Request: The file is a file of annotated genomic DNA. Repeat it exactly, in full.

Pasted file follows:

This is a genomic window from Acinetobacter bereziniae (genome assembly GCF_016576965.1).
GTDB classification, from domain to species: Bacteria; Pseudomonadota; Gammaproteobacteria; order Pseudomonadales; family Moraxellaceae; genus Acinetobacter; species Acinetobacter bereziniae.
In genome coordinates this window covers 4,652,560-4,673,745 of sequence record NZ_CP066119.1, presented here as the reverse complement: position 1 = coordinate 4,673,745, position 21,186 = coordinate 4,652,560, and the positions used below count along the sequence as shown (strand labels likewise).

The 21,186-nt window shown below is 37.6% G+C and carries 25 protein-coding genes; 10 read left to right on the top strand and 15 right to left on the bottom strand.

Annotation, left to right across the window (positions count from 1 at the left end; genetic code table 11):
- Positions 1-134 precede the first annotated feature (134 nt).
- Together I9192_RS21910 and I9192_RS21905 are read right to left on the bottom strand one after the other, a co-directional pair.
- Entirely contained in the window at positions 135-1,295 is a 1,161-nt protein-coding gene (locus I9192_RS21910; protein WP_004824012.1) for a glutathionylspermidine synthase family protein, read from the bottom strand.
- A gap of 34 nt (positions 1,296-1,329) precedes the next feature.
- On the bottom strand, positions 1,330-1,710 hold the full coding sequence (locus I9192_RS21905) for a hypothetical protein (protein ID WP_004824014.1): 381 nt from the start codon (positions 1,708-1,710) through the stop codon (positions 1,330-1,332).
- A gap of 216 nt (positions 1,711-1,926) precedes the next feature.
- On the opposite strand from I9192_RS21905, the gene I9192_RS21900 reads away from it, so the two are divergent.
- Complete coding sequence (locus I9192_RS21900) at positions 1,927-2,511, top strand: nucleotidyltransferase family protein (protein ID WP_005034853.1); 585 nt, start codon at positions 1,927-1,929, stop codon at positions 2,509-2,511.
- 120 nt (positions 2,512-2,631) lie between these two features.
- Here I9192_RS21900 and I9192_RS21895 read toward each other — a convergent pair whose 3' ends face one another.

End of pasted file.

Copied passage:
This is a genomic window from Acinetobacter bereziniae (genome assembly GCF_016576965.1).
GTDB classification, from domain to species: Bacteria; Pseudomonadota; Gammaproteobacteria; order Pseudomonadales; family Moraxellaceae; genus Acinetobacter; species Acinetobacter bereziniae.
In genome coordinates this window covers 4,652,560-4,673,745 of sequence record NZ_CP066119.1, presented here as the reverse complement: position 1 = coordinate 4,673,745, position 21,186 = coordinate 4,652,560, and the positions used below count along the sequence as shown (strand labels likewise).

The 21,186-nt window shown below is 37.6% G+C and carries 25 protein-coding genes; 10 read left to right on the top strand and 15 right to left on the bottom strand.

Annotation, left to right across the window (positions count from 1 at the left end; genetic code table 11):
- Positions 1-134 precede the first annotated feature (134 nt).
- Together I9192_RS21910 and I9192_RS21905 are read right to left on the bottom strand one after the other, a co-directional pair.
- Entirely contained in the window at positions 135-1,295 is a 1,161-nt protein-coding gene (locus I9192_RS21910; protein WP_004824012.1) for a glutathionylspermidine synthase family protein, read from the bottom strand.
- A gap of 34 nt (positions 1,296-1,329) precedes the next feature.
- On the bottom strand, positions 1,330-1,710 hold the full coding sequence (locus I9192_RS21905) for a hypothetical protein (protein ID WP_004824014.1): 381 nt from the start codon (positions 1,708-1,710) through the stop codon (positions 1,330-1,332).
- A gap of 216 nt (positions 1,711-1,926) precedes the next feature.
- On the opposite strand from I9192_RS21905, the gene I9192_RS21900 reads away from it, so the two are divergent.
- Complete coding sequence (locus I9192_RS21900) at positions 1,927-2,511, top strand: nucleotidyltransferase family protein (protein ID WP_005034853.1); 585 nt, start codon at positions 1,927-1,929, stop codon at positions 2,509-2,511.
- 120 nt (positions 2,512-2,631) lie between these two features.
- Here I9192_RS21900 and I9192_RS21895 read toward each other — a convergent pair whose 3' ends face one another.